4. The vast majority of java conventions states that binary and ternary operators should have spaces around the operators. In your code that applies to +=, % and sometimes ==. Generally your formatting seems to try matching some standard, but isn't quite consistent, as evidenced by / having spacing when you calculate variable, but not when inside a a for-loop's head...
Above all you should strive to be consistent with formatting code. That makes it easier to read.

5. Most Java conventions prefer opening braces to be on the same line as the block opening statement. That implies the same bracing style as you use for the method definition to extend to if, else and for statements.
In addition to that I highly recommend placing braces wherever possible.

6. Lastly: the for-loops in if (A % 2 == 0) and else only differ by their initial value. Aside from that they are the same. Why did you opt for using a step-size of two with starts differing by one when you could've just as well iterated with a step-size of 1?

For a given number N, you do a loop over the potential base numbers A, and calculate the exponent P, checking whether it's integer. This way, you have to loop over a lot of numbers.

If you do it the other way round, with a loop over the potential exponents P, calculating the matching base A and checking that for an integer value, you only have to iterate from P=2 to P=30.

I didn't check if your code works - I have my doubts, especially with the "check for integer" part.

Your method isPower() is meant to check if the given number can be represented as a power A^P. Instead of an int you should return a boolean (true or false instead of 1 or 0).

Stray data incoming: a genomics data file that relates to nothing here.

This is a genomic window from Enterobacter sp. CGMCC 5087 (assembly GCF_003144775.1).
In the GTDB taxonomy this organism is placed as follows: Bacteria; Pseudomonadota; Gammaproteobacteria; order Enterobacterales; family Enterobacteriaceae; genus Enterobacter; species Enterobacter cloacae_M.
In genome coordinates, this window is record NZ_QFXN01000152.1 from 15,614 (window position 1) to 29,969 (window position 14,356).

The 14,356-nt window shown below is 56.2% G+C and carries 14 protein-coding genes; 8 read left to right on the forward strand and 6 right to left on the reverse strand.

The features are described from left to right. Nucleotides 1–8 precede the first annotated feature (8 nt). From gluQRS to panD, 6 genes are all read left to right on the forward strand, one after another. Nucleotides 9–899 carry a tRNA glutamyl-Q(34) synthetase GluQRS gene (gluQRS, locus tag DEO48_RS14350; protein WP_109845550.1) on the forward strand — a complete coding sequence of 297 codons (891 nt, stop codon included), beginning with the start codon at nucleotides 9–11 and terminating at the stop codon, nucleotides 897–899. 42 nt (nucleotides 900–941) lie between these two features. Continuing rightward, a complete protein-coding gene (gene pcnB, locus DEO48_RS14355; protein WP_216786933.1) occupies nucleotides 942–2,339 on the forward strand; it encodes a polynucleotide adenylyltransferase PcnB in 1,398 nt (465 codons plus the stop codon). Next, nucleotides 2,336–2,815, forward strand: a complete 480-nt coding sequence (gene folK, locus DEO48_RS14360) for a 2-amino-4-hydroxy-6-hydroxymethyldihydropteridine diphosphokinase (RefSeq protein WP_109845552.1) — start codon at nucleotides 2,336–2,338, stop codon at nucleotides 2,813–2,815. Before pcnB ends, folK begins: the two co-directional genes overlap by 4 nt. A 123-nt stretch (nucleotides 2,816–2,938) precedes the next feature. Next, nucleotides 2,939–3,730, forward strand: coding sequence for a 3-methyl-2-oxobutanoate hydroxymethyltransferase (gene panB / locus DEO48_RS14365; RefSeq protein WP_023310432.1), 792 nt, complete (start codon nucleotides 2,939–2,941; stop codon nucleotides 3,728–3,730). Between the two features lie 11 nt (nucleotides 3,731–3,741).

The naming of classes, methods, fields, variables and so on is crucial for the readability of code. They should reflect the thing they represent. So, isPower is a good name for a method that checks whether the number is a power. But names like variable don't help. Names like exp and base are good choices, but you only declare them and don't use them (any decent IDE will flag them as unused). One-letter names should be avoided as much as possible (with the exception of loop variables like i, j, or k).

There are naming conventions in Java, especially variables should always begin with a lowercase letter. Long-term Java developers will automatically understand anything that begins with uppercase as a class name, and have a hard time if in your code, the conventions don't apply.

Your indentation and placement of braces is unique. Following the usual style makes it easier to read your code and doesn't waste so much space (even the simple class presented here has lines too wide to fit into the space on this site).

Code like

if( A == 1)
return 1;

not surrounding the dependent statement with braces, is a maintenance risk. Imagine that later someone wants to add another statement here:

if( A == 1)
log.info("found a solution");
return 1;

That looks fine at a first glance, but effectively it's:

if( A == 1) {
log.info("found a solution");
}
return 1;

Not what you want, isn't it? So, I recommend to always use braces.

After renaming, commenting and reformatting your code (but keeping your algorithm), we'd get:

/**
* Solution to the <a href=https://www.interviewbit.com/problems/power-of-two-integers/>
* Power of Two Integers</a> problem.
*
*/
public class Solution {

/**
* Check if <code>power</code> can be represented as <code>A^P</code>
* with A and P being integers, and P greater that 1.
* @param power the number under test
* @return true if <code>power</code> can be represented as <code>A^P</code>
*/
public boolean isPower(int power) {
if (power == 1) {